After skyrocketing to new highs at the beginning of October, international crude oil futures have fallen 21 percent since. On Friday, it continues its fall as concerns over rising supply and slowing economic growth remain. This would be the fifth straight week of decline if the benchmarks close lower again, marking its longest-ever losing streak.
The two important global benchmarks of the oil market- US West Texas Intermediate and Brent have both declined by over 20 percent from its 4-year highs at the start of October. It is also in the same week that petrol and diesel prices in India hit all-time highs. The decline is due to an increase in supply from the US and the OPEC (Organisation of Petroleum Exporting Countries).
While US crude continues to accelerate production, the OPEC output is at its highest level in years. The increase in production was sought earlier to compensate for any deficit that would be caused after the US sanctions kick-in on 4 November. While the leading oil producer Saudi Arabia increased its output as promised, the US government allowed waivers on its sanctions on Iran for some of the exporter's biggest customers, including India. Though the Iranian exports have declined, countries still have excess stock available.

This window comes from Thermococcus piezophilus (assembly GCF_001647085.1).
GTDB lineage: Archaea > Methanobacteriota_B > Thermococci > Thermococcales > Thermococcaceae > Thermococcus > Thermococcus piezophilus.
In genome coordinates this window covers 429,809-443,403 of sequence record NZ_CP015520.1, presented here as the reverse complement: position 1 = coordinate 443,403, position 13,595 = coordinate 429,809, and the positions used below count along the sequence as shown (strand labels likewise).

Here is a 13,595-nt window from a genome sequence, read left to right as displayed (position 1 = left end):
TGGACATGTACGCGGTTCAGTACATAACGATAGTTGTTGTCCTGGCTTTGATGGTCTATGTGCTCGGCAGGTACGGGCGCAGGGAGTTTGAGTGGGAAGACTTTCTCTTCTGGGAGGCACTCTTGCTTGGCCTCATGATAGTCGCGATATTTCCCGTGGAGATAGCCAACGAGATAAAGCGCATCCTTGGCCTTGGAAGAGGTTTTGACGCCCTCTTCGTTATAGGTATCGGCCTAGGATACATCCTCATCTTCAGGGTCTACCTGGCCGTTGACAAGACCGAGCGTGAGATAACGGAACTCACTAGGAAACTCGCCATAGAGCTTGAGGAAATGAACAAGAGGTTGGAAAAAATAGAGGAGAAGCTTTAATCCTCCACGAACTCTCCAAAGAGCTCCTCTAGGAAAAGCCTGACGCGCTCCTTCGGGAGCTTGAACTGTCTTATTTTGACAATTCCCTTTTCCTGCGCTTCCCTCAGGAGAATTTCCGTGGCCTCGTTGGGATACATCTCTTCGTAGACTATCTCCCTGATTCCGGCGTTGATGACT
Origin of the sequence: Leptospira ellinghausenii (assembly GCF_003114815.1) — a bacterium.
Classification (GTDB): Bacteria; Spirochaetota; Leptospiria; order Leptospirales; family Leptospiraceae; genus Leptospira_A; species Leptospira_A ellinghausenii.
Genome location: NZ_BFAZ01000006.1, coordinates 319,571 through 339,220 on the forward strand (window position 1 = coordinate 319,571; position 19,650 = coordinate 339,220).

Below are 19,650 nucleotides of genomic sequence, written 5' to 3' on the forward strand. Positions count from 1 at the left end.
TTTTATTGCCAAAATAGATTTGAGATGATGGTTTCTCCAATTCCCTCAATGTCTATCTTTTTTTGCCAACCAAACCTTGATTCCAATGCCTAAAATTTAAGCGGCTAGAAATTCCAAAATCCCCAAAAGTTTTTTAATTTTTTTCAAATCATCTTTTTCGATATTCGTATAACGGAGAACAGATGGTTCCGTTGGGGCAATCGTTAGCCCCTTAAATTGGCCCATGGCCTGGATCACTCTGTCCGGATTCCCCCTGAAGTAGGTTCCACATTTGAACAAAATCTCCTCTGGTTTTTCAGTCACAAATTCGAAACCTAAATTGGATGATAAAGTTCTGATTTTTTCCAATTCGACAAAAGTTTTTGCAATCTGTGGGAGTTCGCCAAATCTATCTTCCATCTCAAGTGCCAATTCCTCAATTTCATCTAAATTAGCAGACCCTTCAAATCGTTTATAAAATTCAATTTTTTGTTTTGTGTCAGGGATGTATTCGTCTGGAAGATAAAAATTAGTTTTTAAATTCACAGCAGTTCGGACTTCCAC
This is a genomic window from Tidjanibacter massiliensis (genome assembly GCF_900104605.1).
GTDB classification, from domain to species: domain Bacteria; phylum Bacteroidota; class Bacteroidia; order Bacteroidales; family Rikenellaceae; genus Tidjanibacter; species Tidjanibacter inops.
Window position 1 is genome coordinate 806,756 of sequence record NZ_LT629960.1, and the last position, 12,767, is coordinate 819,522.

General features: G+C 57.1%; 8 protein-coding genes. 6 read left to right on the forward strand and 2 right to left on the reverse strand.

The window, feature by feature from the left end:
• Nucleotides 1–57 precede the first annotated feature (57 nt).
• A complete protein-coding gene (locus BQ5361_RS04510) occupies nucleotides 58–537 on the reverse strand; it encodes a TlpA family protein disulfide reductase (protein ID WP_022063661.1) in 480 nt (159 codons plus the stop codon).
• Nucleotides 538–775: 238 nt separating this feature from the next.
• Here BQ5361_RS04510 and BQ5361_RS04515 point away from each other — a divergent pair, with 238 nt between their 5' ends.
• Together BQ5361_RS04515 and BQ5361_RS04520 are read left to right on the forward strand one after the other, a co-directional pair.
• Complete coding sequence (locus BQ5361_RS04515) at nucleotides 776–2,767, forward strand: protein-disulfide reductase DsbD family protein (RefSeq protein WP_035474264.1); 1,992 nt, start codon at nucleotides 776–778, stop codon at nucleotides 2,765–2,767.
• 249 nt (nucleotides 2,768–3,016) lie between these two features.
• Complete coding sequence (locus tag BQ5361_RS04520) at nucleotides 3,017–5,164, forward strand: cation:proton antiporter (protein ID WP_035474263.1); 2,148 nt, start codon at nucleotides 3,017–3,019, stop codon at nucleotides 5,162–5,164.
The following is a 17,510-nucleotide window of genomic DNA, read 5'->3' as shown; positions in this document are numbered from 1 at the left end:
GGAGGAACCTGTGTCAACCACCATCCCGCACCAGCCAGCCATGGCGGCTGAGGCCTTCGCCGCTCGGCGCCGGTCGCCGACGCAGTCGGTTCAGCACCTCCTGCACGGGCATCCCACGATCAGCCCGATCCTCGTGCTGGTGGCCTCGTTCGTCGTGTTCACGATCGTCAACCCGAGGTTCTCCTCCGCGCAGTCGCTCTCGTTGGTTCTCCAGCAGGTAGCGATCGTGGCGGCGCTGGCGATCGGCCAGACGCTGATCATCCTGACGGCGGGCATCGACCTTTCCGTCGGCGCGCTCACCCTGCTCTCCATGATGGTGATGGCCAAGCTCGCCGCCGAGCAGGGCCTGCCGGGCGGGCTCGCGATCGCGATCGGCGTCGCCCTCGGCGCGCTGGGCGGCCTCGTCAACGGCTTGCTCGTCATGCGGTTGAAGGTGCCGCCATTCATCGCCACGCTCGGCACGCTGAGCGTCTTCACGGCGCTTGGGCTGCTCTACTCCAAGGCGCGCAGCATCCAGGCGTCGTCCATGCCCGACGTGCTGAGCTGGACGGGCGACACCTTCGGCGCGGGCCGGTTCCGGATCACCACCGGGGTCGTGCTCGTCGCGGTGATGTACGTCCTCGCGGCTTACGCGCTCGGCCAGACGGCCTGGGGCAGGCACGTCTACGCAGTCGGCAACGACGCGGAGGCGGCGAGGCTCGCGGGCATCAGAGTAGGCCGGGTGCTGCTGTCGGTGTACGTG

Traders are also concerned about the slowing down of emerging economies after the US-China war, dampening the demand for fuel. A Reuters report earlier this week suggested that the OPEC may consider cutting its production at its meeting in Abu Dhabi, scheduled for this Sunday.